How to Make Heavy Whipping Cream Part of Your Healthy Diet
With studies showing mixed results on the benefits and risks of full-fat dairy, moderation is the key to making heavy whipping cream a part of your diet. You should aim to have no more than 20 grams of saturated fat per day in a 2000-calorie diet.Â
The American Heart Association recommends that people with heart problems consume no more than 5% to 6% of total calories as saturated fat. For those without these conditions, calories from saturated fat should make up no more than 7% to 10% of their diet.
While having full-fat dairy on occasion can be part of a healthy diet, theres no research to suggest that full-fat dairy is always better than low-fat.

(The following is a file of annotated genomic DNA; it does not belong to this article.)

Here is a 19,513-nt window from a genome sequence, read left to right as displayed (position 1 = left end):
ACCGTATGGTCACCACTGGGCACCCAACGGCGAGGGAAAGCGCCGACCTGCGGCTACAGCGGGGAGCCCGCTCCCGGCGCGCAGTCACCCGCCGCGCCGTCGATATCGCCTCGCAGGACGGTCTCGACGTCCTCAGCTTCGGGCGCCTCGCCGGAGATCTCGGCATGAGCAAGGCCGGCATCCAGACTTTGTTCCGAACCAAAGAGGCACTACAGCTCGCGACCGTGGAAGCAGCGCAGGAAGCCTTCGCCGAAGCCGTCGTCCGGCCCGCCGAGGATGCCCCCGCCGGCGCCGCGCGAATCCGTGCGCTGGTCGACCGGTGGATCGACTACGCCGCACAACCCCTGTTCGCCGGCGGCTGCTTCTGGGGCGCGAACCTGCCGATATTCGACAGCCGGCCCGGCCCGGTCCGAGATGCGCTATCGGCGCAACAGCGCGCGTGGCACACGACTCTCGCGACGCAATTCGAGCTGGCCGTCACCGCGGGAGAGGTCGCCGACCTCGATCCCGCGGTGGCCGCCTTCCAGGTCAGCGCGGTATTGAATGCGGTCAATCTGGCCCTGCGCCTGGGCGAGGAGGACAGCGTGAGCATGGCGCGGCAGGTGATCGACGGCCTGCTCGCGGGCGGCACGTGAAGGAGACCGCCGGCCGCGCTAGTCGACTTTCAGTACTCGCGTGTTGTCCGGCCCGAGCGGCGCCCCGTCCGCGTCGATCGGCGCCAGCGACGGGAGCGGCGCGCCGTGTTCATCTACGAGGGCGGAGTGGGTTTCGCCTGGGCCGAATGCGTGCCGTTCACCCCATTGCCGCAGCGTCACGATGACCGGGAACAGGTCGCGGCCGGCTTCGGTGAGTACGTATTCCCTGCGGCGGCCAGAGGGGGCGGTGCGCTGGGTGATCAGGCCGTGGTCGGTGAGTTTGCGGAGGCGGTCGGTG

Health Concerns of Heavy Whipping Cream
However, the news about full-fat dairy such as heavy whipping cream isnât all good. High-fat dairy has been associated with an increased risk of dementia and worse breast cancer survival rates.Â
High-fat dairy has also been associated with an increased risk of death from prostate cancer. The risk rose with increased consumption of whole-fat milk.
While full-fat dairy may not be much worse than low-fat dairy, getting the calcium and protein you need from nuts and leafy vegetables will offer more nutritional benefits. Â
Heavy whipping cream also contains choline and vitamins A, D, E, and K, all of which play vital roles in your health.
Heavy whipping cream is also used to add creaminess to coffee, baked goods, soups, and other recipes. Many people following high fat diets such as the ketogenic diet use it to add extra fat to their meals and beverages.
This article outlines everything you need to know about heavy whipping cream, including its uses, nutrient content, benefits, and downsides.
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